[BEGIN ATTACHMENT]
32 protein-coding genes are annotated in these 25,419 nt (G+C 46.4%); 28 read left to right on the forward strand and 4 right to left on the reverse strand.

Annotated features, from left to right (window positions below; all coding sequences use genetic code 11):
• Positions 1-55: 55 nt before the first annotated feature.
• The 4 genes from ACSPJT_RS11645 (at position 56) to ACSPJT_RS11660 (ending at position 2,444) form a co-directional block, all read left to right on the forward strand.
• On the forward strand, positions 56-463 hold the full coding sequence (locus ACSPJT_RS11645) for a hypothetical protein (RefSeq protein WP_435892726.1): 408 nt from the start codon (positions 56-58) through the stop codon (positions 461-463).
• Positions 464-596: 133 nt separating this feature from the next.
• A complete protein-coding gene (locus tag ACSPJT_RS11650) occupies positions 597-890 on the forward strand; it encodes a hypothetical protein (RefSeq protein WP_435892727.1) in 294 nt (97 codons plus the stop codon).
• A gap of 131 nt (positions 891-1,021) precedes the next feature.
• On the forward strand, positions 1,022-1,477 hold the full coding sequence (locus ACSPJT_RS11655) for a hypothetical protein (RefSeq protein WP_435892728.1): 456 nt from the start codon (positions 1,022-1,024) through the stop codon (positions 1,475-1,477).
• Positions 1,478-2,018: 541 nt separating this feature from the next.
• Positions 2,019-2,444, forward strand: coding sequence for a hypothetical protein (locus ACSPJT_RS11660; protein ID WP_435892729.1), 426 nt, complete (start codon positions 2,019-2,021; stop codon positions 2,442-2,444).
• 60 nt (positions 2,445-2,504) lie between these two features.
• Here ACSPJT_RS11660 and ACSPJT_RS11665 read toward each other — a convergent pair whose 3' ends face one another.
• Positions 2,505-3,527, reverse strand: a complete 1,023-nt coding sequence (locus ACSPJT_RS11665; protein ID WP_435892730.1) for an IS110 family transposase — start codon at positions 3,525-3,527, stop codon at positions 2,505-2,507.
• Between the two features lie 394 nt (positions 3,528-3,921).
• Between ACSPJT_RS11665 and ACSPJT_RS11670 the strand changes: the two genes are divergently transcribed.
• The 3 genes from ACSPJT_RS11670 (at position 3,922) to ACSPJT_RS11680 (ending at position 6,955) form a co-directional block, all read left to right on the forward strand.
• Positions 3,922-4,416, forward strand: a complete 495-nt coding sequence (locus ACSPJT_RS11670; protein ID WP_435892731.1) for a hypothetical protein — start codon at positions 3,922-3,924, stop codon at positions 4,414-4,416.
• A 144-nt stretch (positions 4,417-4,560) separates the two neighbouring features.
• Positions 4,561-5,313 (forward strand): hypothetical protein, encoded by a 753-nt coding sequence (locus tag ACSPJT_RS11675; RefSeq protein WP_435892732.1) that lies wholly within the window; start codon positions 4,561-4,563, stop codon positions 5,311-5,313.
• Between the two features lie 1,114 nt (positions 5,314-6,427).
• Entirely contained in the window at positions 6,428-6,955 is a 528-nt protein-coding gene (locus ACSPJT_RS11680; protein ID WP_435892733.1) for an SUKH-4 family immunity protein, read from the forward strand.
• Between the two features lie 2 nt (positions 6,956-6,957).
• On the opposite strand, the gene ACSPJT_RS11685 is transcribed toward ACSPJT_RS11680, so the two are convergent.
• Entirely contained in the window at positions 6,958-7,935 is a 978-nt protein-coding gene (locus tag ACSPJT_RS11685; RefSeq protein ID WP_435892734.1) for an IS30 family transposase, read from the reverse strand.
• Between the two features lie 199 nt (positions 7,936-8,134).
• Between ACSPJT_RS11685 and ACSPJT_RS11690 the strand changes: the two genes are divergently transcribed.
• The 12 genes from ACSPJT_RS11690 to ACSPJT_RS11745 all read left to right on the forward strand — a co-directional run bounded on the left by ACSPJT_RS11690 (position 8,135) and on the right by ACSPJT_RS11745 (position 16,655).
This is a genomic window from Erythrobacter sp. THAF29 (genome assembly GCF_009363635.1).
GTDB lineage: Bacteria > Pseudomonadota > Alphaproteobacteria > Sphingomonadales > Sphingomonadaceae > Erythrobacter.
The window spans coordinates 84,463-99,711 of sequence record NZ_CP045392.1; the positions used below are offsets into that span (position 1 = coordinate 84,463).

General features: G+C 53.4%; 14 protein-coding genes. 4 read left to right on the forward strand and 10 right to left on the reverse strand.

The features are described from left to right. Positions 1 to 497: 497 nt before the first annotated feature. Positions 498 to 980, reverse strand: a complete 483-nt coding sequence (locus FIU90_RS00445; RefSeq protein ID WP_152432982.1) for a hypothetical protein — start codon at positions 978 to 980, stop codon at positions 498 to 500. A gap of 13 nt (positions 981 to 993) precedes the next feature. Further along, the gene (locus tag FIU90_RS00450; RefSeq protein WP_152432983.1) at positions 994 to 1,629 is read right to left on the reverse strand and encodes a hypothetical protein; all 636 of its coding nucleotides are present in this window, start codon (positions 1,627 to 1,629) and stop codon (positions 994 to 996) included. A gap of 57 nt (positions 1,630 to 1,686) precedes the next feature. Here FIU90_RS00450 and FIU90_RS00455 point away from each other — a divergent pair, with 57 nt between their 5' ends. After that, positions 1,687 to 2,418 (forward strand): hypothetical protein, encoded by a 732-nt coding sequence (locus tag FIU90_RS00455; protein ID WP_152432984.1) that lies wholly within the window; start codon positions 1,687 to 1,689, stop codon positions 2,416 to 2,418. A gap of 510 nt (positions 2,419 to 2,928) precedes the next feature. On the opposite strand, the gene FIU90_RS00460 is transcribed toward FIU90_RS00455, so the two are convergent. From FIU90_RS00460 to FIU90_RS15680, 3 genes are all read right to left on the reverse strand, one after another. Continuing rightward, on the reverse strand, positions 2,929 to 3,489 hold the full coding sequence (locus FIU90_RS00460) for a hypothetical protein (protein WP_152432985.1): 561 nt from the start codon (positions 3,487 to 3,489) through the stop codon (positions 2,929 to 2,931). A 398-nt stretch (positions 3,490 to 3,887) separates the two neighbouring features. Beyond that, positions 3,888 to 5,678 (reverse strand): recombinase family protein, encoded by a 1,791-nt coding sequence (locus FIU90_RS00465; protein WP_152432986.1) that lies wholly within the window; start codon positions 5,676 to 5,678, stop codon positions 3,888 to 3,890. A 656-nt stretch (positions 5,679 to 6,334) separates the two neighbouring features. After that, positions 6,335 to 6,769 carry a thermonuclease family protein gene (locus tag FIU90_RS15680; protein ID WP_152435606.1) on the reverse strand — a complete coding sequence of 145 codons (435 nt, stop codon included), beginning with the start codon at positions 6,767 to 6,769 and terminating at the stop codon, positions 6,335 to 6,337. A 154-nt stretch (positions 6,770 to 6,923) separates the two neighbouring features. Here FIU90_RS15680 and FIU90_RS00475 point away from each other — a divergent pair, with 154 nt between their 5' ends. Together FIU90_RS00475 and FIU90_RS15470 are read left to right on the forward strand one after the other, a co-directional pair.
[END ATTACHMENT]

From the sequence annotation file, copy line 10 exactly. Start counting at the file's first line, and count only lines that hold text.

• Positions 1,478-2,018: 541 nt separating this feature from the next.